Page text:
"Look for Me All Around You"
Anglophone Caribbean Immigrants in the Harlem Renaissance
Edited by Louis J. Parascandola
African American Studies, African Diaspora, Literary Criticism and Theory, Race and Ethnicity
Pages: 488 Size: 6x9
Timely and well-edited, this interdisciplinary anthology of Caribbean writings during the Harlem Renaissance era will be indispensable to expanding debates on transnationalism in both American Studies and Postcolonial Studies.
— Amritjit Singh
Interdisciplinary in scope, this anthology redresses the undue neglect of Anglophone Caribbeans—almost 25 percent of the Black population in Harlem in 1920—and their pivotal role in the literary, cultural, and political events shaping the Harlem Renaissance. The poetry, fiction, drama, and essays included explore a variety of issues, such as the increasing emphasis on race and image building, the development of a Black aesthetic, progressive politics, and the struggle to define the status of Blacks in America. Both the literary and political works show the spirit of the New Negro, one emphasizing racial pride and aesthetic consciousness.
Examined closely are those Black and Carribean American figures involved in the Black nationalism movement, socialist groups, and trade unions, including such prominent figures as Marcus Garvey and his two wives, Amy Ashwood and Amy Jacques Garvey, Hubert Harrison, W. A. Domingo, and Frank Crosswaith. Also explored are the developing communist movements as manifested in the writings of Cyril Briggs, Richard B. Moore, Otto Huiswoud, and George Padmore. Essays review the crucial literary contributions of Claude McKay, Eric Walrond, and dramatist Eulalie Spence, as well as historians Arthur Schomburg and J. A. Rogers. This anthology of writers, with accompanying discussions about their works placed in the context of their own time, will be of interest to anyone examining the Harlem Renaissance and the larger Black and Caribbean contribution to cultural and political thinking.
Timely and well-edited, this interdisciplinary anthology of Caribbean writings during the Harlem Renaissance era will be indispensable to expanding debates on transnationalism in both American Studies and Postcolonial Studies."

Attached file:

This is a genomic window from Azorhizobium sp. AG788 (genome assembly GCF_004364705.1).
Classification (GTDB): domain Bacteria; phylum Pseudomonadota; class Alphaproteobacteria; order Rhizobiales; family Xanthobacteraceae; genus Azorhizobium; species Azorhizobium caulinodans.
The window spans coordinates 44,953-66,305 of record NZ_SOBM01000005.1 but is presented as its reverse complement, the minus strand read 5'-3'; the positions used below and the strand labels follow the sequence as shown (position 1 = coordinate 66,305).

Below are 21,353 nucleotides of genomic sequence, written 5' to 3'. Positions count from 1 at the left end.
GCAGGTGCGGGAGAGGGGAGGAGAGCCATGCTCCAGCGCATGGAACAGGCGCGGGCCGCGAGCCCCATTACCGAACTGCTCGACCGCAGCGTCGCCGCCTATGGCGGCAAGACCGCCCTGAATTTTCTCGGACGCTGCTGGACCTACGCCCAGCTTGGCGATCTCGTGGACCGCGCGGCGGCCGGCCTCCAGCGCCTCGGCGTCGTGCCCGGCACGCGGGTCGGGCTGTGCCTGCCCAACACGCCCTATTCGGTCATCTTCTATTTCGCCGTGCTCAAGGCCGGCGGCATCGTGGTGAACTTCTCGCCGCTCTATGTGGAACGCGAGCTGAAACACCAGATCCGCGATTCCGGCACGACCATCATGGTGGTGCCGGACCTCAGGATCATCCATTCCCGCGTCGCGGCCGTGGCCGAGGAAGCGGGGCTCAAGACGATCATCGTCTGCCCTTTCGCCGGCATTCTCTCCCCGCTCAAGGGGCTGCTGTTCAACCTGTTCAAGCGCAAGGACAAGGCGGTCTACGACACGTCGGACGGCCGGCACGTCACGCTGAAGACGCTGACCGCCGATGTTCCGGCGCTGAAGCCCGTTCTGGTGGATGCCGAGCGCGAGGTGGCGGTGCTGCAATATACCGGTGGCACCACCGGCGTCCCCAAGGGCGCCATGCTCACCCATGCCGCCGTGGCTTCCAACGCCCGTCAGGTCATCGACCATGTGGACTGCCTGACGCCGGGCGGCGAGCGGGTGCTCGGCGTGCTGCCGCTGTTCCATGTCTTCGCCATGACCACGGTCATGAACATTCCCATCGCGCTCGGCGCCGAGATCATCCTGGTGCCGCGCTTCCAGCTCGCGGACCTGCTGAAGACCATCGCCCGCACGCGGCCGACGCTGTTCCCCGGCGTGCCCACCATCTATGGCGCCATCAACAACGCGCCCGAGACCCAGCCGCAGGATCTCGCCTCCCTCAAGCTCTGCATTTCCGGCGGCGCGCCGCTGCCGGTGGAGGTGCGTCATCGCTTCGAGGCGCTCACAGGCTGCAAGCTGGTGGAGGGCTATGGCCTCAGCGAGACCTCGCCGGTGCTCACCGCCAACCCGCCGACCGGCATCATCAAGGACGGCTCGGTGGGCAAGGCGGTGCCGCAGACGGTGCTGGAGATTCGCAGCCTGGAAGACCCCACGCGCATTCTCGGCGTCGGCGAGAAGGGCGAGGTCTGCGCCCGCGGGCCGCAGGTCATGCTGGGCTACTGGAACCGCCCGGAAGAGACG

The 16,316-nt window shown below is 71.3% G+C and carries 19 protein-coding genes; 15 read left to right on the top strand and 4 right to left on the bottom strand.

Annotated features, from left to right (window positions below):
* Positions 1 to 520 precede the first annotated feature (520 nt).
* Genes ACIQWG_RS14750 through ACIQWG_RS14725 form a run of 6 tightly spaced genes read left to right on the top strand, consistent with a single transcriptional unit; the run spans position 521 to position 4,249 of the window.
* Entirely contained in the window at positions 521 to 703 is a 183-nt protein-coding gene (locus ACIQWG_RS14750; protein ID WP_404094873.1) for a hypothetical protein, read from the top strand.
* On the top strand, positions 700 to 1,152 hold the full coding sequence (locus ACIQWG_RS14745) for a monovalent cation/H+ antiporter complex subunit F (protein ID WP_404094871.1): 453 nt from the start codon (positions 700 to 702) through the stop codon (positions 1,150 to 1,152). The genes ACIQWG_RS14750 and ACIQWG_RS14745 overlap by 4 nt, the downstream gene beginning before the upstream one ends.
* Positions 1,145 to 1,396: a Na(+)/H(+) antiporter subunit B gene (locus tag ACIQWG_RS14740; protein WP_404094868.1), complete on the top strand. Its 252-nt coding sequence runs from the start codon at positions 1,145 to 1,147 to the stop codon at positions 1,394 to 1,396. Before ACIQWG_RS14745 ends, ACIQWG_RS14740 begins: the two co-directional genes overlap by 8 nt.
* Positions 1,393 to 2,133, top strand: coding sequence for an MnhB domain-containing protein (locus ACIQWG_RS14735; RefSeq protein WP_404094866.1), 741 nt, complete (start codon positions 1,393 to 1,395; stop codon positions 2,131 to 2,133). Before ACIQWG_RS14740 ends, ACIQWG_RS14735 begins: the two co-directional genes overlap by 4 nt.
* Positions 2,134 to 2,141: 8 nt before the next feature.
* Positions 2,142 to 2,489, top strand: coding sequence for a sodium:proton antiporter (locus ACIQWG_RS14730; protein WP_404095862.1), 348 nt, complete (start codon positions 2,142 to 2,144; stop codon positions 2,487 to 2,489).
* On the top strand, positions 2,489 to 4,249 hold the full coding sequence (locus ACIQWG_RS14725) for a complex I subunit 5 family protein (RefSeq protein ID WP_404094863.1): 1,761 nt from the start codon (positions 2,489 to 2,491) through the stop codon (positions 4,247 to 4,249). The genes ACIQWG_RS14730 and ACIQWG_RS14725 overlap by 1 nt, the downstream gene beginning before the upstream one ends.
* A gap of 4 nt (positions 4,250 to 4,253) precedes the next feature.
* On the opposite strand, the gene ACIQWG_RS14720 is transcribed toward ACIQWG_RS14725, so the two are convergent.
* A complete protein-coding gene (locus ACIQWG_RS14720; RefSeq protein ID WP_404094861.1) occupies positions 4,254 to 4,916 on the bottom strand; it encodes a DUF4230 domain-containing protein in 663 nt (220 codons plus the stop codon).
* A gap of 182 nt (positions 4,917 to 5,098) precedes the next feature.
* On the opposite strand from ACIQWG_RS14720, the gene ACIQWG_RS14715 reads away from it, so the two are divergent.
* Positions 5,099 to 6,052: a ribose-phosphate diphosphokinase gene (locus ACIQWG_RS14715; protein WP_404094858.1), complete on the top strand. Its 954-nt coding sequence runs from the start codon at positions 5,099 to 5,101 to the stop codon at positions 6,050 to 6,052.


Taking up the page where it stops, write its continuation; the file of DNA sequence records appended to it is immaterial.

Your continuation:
– Amritjit Singh, former MELUS President and co-editor of The Collected Writings of Wallace Thurman
Against the background of the complex social tensions of the times, Parascandola's text offers a comprehensive and timely reminder of the multi-faceted contribution of a marginalized community to the most significant cultural and ideological event in New York City's history. Of special interest are accounts of the achievements of lesser-known voices and organs of social activism. Yet again, Parascandola extends the Harlem pantheon to acknowledge the pivotal role of Caribbean artists and intellectuals."
– Carl Wade, University of the West Indies, Cave Hill, Barbados
Look for Me All Around You provides a generous, balanced, much-needed collection of Anglo-Caribbean writing from the Harlem Renaissance. The essays, poetry, drama, and fiction, introduced by Louis J. Parascandola's superb discussion of Caribbean contributions to black politics and literature in the early twentieth century, demonstrate how distinctive-and how crucial-the Caribbean contribution to the movement really was. Anyone interested in the Harlem Renaissance will want to own this book."
– George Hutchinson, Booth M. Tarkington Professor of Literary Studies, Indiana University, Bloomington
In Look for Me all around You, Louis Parascandola has identified, selected and gathered together a wide variety of writings by anglophone Afro-Caribbeans in the United States during the Harlem Renaissance years. Augmented by a fine introduction, this is a welcome and valuable anthology, adding to the growing body of literature on the truly remarkable and enduring contribution of those whom Du Bois in 1920 dubbed this new Ethiopia of the Isles" in America."
– Winston James, Columbia University, author of Holding Aloft the Banner of Ethiopia: Caribbean Radicalism in Early Twentieth-Century America.